Date of Graduation
Davis College of Agriculture, Natural Resources and Design
Animal and Nutritional Sciences
Mitchell S. Finkel.
Compelling clinical reports indicate that emotional/behavioral stress alone is sufficient to cause profound, but completely reversible myocardial dysfunction in selected individuals. A rodent cardiomyopathy model was previously reported by combining pre-natal and post-natal behavioral/restraint stress (Stress). A decrease in % FS (the ratio between the diameter of the left ventricle when it is relaxed and when it is contracted) by echocardiogram was previously reported, along with both systolic and diastolic dysfunction by catheter-based hemodynamics, as well as attenuated hemodynamic and inotropic responses to the beta adrenergic agonist, isoproterenol (ISO) in Stress compared with matched Controls. The p38mitogen-activated protein (MAP) kinase inhibitor, SB203580, both prevented and reversed the baseline reduction in systolic and diastolic dysfunction, as well as the blunted ISO response in cardiac myocytes from Stress animals in vitro and in vivo. p38 MAP kinase has been reported to be activated by oxidative stress. Previous work showed that the sulhydryl donor and substrate for glutathione, N-acetylcysteine (NAC), reversed myocardial dysfunction in 2 different genetic proteinopathy models (Syrian Hamster and Tat mouse). In the current studies, cardiac myocytes isolated from Stress revealed evidence of mitochondrial dysfunction and oxidative stress as indicated by decreased ATP concentration and decreased GSH/GSSG ratio, respectively. Stress cardiac myocytes also displayed blunted inotropic and [Ca2+ ]i responses to extracellular Ca2+ ([Ca 2+]out) and ISO (p<0.05, for each), as well as altered inotropic responses to the intracellular calcium regulator, caffeine (10mM),which causes sacroplasmic reticulum Ca2+ depletion (p<0.01). Treatment of cardiac myocytes with NAC (10-3 M) normalized calcium handling in response to ISO and [Ca2+]out and inotropic response to caffeine (p<0.01, for each). NAC also normalized the blunted inotropic response to ISO and Ca2+ (p<0.01, for each). Surprisingly, NAC did not reverse the changes in GSH, GSSG or GSH/GSSG ratio. These data indicate that NAC may reverse cardiac myocyte dysfunction by a glutathione-independent effect on intracellular calcium signaling. Elucidating the molecular mechanisms responsible for the salutary effects of NAC may provide novel insights into potential therapeutic targets for the reversal of myocardial dysfunction in patients with cardiomyopathies and heart failure.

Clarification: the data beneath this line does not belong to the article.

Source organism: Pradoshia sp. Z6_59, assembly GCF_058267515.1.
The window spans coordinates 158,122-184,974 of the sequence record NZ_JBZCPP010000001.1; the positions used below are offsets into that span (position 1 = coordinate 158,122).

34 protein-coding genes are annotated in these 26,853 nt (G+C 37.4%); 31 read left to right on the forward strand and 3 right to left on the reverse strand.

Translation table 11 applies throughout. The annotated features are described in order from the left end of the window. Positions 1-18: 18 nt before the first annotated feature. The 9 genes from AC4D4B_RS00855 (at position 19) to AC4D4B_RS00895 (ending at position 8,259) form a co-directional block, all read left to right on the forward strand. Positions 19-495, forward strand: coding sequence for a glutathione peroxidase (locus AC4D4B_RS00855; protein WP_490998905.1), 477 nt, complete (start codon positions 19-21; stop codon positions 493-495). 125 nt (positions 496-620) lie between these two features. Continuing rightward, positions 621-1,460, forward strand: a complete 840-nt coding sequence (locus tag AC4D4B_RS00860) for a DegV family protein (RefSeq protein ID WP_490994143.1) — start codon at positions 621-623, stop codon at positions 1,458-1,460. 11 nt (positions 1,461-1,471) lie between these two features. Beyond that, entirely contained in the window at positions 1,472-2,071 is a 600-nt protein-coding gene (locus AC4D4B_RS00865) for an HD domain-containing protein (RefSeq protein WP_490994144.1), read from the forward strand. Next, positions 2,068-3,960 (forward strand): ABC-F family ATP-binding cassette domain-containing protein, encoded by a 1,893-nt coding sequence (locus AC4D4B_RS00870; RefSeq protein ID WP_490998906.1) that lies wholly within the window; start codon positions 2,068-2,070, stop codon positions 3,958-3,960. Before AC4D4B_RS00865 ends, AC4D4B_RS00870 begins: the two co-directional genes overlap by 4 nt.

Hadfield, Jessalyn Marie, "Reversible Myocardial Dysfunction in a Rodent Model of Prenatal Stress" (2012). Graduate Theses, Dissertations, and Problem Reports. 3512.